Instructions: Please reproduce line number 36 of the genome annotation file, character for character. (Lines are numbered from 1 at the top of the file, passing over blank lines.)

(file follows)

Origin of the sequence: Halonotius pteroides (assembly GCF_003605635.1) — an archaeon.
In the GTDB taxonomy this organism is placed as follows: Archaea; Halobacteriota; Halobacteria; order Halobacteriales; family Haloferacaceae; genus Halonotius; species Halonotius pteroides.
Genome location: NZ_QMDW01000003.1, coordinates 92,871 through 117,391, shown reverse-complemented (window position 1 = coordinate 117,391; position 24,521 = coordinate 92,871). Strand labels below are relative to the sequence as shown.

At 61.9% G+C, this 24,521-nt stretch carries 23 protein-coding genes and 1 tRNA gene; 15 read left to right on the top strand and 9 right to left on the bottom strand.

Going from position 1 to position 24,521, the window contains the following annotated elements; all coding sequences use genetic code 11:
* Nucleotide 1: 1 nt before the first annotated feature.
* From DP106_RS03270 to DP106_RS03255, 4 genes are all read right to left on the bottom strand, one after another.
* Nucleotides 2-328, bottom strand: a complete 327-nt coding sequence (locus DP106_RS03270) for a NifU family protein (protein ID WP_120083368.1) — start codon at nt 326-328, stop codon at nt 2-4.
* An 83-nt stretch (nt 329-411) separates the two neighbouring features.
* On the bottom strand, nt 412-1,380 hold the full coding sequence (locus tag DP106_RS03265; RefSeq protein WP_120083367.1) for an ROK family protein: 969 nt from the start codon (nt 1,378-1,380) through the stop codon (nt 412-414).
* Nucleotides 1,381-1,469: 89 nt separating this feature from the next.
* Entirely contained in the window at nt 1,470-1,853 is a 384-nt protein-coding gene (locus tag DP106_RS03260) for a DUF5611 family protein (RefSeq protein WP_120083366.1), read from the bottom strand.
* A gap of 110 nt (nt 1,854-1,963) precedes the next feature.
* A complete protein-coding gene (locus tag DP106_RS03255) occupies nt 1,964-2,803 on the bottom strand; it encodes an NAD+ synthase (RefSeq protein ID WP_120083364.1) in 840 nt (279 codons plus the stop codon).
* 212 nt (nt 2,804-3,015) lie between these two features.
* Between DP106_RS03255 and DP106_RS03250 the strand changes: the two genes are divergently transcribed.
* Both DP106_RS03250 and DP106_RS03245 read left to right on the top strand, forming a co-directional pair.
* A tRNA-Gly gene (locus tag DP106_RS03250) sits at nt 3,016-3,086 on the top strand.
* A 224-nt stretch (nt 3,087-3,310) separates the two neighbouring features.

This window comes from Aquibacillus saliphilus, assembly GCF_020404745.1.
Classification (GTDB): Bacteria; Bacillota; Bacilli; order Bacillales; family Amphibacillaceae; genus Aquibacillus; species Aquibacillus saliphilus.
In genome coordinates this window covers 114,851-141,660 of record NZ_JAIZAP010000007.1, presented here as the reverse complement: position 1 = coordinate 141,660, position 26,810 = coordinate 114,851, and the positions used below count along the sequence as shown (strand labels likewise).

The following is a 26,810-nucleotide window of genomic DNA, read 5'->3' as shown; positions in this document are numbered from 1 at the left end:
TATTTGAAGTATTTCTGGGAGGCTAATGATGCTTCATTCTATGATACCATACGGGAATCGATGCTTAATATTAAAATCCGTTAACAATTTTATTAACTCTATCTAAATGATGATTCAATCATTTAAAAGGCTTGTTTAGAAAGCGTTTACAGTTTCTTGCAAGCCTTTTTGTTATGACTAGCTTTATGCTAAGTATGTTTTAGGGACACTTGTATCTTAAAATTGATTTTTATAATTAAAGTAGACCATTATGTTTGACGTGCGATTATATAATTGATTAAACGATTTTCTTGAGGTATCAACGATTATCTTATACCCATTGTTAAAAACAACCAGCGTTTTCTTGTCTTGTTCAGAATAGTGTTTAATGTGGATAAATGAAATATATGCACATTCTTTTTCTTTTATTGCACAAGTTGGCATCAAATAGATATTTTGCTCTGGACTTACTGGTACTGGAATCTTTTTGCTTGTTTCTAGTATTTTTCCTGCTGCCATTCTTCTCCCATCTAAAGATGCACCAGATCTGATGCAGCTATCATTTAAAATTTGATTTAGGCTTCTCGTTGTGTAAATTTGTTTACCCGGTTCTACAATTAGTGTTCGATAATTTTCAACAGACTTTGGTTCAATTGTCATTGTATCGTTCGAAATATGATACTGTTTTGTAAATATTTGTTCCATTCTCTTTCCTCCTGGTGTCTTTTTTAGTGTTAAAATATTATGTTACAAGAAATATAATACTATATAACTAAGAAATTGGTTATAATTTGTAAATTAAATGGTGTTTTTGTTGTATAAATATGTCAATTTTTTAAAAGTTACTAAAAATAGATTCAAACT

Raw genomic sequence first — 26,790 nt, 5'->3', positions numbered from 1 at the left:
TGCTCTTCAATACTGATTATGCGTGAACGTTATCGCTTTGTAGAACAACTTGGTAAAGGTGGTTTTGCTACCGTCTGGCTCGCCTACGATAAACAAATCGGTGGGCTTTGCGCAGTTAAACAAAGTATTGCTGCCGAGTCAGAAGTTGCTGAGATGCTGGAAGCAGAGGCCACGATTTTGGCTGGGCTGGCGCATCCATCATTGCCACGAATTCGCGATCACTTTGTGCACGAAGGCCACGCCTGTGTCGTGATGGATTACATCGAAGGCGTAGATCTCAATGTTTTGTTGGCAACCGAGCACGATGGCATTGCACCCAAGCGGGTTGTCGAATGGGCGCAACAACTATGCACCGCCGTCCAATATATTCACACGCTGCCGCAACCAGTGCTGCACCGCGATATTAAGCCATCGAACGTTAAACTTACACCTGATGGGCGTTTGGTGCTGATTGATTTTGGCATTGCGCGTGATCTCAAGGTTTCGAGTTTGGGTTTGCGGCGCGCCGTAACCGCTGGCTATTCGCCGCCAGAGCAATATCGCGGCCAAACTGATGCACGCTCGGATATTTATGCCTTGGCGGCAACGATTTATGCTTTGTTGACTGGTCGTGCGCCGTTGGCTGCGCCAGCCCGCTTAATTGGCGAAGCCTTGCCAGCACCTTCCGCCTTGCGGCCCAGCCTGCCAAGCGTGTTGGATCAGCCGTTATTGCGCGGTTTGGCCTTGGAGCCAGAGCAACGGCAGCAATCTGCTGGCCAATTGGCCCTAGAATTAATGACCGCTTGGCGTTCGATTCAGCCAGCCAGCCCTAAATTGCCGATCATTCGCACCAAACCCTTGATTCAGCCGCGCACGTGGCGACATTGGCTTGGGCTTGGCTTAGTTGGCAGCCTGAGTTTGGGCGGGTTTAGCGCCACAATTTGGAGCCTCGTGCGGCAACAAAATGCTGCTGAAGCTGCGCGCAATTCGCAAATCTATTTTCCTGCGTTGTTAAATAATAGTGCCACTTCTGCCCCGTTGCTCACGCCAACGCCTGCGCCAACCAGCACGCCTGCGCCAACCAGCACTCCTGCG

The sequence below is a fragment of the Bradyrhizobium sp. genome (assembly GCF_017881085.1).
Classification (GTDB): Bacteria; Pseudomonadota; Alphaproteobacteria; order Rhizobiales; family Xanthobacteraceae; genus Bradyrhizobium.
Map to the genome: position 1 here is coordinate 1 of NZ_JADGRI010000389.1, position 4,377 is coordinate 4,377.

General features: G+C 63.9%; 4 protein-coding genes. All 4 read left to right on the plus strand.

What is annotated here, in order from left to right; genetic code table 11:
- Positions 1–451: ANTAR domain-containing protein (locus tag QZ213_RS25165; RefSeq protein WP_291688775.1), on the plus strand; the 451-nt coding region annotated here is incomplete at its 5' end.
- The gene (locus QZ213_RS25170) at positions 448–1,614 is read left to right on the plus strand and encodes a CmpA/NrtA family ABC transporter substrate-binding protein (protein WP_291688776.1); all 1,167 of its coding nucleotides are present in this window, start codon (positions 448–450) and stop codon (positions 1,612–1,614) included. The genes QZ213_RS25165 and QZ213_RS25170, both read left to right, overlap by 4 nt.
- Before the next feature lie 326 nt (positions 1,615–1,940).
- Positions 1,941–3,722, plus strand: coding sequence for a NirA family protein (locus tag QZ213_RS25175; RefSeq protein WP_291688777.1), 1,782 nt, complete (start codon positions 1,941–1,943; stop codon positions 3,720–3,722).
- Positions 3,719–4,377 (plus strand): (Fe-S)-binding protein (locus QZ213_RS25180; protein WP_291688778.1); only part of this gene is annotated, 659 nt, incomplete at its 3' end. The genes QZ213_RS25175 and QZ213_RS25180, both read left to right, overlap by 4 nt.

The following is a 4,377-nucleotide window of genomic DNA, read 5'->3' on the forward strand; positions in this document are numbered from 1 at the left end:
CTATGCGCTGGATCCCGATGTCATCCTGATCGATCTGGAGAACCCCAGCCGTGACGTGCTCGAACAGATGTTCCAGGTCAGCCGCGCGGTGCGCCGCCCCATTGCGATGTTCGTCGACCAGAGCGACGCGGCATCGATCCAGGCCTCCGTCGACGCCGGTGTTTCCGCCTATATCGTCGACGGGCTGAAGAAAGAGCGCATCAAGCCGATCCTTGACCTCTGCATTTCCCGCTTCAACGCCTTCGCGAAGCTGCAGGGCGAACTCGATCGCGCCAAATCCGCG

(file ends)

- Positions 3,719–4,377 (plus strand): (Fe-S)-binding protein (locus QZ213_RS25180; protein WP_291688778.1); only part of this gene is annotated, 659 nt, incomplete at its 3' end. The genes QZ213_RS25175 and QZ213_RS25180, both read left to right, overlap by 4 nt.